Let me tell you about “The Gate of Tears…”
Many of you will know how blessed I have been lately to have had the opportunity to get out of the house for a change and to go visiting different places within Ireland – the country I now call home and which I love so dearly.
That is not to say I don’t still love my native and original country England because of course I still do. As the numerous evenings recently spent viewing the 2012 Olympics and cheering on sportsmen and women from both of my home countries – Great Britain and Ireland will no doubt prove.
But that is the funny thing about ‘home’ isn’t it. It is, as they (or I think more accurately Gaius Plinius Secundus did) say ‘where the heart is.’ And home is something which I have been giving a lot of thought to of late.
For me to claim to be ‘a simple man with simple needs’ would perhaps be a little inaccurate if I am being truly honest and truly objective and in some was I am ‘a complicated man but with simple needs’. I accept that and I accept that two of those needs are ‘home’ and ‘family’.
And yet am I so different in this? Are these not two things which we all in some way or another yearn for – either in reality of experience or in expectation of what they should be?
They (home and family) are also, it could I think be argued, two things which we can sometimes take for granted.
I am blessed to have a wonderful home here in Ireland and not one but two, even three, wonderful families. My biological family back in England, my adopted family spread across the world but mainly in the UK, America and Canada and my third family, the family of bloggers for whom I have such passion and love.
But what if life presented me with the need to pull away from and leave behind the home and family that I loved so much?
Let me show you a picture…
Pretty isn’t it? The other afternoon Tony and I went out for a little drive in search of a fairly local castle. I had heard of it’s existance but never seen it. On our drive we passed a clearing in the roadside hedgerows through which I spotted this little stretch of the River Derry (above).
I also noticed this little engraved stone (below) and the heading on it interested me greatly.
‘Gate of Tears’ the inscription read and as I said this really interested me as we drove past it so Tony very kindly agreed to reverse up so that I could take a closer look and possibly photograph it.
What I read was truly touching and extremely beautiful…
The years are 1845-1847 and terrible destruction had hit Ireland due to a great famine as a result of the potato blight. So much devastation was brought to this beautiful country that many were forced to leave the homes and family behind and emigrate to England and especially America in order to find hope of surviving.
This stone marked the spot where many of those “emigrants from Clenegal Parish had their last view of their native valley and the Wicklow Hills, here too they made their final goodbye to their relatives.”
There is a chilling beauty in those words isn’t there? As I said, they really touched me and I suspect they will touch you too.
As I said before, I am blessed. In truth I have never experienced such a famine and in truth I probably never will, despite how the world’s economy seems to be going.
And as I said before I have a wonderful home and two, even three wonderful families. But has that always been the case?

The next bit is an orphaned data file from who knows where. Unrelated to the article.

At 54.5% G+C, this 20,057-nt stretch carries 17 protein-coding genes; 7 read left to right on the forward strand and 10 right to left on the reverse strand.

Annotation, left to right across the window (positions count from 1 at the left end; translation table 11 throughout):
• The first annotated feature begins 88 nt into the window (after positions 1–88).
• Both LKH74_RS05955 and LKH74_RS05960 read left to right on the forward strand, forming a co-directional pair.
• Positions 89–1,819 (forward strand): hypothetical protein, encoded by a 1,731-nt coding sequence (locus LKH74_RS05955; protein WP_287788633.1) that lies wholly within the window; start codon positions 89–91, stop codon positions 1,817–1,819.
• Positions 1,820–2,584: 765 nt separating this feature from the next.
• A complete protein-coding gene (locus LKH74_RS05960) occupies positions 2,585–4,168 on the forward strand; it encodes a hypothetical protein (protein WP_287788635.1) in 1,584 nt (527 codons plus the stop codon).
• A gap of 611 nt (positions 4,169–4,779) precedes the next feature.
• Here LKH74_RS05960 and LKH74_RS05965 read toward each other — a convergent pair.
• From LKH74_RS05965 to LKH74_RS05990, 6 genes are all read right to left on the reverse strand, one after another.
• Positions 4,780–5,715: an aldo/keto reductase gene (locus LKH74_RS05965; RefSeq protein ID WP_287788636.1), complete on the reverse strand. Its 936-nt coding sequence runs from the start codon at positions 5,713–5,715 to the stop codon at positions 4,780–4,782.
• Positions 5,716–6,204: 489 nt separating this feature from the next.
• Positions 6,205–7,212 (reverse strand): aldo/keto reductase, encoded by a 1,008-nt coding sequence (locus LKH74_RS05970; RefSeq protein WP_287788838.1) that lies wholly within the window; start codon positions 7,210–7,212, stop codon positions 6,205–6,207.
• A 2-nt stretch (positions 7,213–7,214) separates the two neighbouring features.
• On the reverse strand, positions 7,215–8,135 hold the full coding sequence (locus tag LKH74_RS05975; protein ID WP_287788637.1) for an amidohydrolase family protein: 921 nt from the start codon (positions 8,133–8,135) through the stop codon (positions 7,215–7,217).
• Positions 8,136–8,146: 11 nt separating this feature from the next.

I may not have experienced famine but I have certainly experienced homelessness and I have certainly, in the past, left my family behind.
Mental illness can do that to someone. It can cause you to do things other folk might never consider, to see things or perceive things in a way others seldom seem able to understand. And it can seem to remove or place out of reach those things which we so desperately need to survive – assurance, acceptance, belonging, security, love.
Yes, many years ago when I was a young man all of those things seemed so very far out of reach for me and I left my home and family behind and went to live rough on the streets of England.
Don’t get me wrong, I am not saying they were not there, nor that they were actually out of reach, but thanks to my mental illness that is how they seemed and when something appears so obviously out of reach how likely are you to reach for it?
In truth I am older now, and much more experienced, and hopefully a little wiser. But even now I struggle to feel that assurance, that acceptance, that belonging, that security, that love which I spoke of. I know of course that it is there and the rational part of me, the calm, clarity based, clear thinking and logical part of my mind tells me all those things are there.
But as much as they do, my mental illness and if I am honest sometimes the poor behaviour and judgment and comments and actions of others (and especially those they do and try to excuse through my mental illness) so regularly tell and show me differently.
As I said, I am older now, and much more experienced, and hopefully a little wiser. And as I said before I have a wonderful home and two, even three wonderful families in my biological family back in th UK, my adopted family in the UK, USA and Canada and my blogging family stretched th world over.
When I read that stone my heart went out to those emigrants who left in search of hope and to their family members that they had to leave behind. As I write these words, my heart goes out to all of you and I hope and pray that you know how very special you each are and how important and essential family truly is.
As I said, I have never experienced famine but I do, as a result of my mental health, know what losing family is like. No matter how hard it may seem, no matter how difficult the struggles, I hope and pray that not one of will let mental illness (or a poor response to it) be the reason to lose family members, or each other.
It is my fervent hope and prayer that our mental health will never be allowed to become our ‘Gate of Tears’.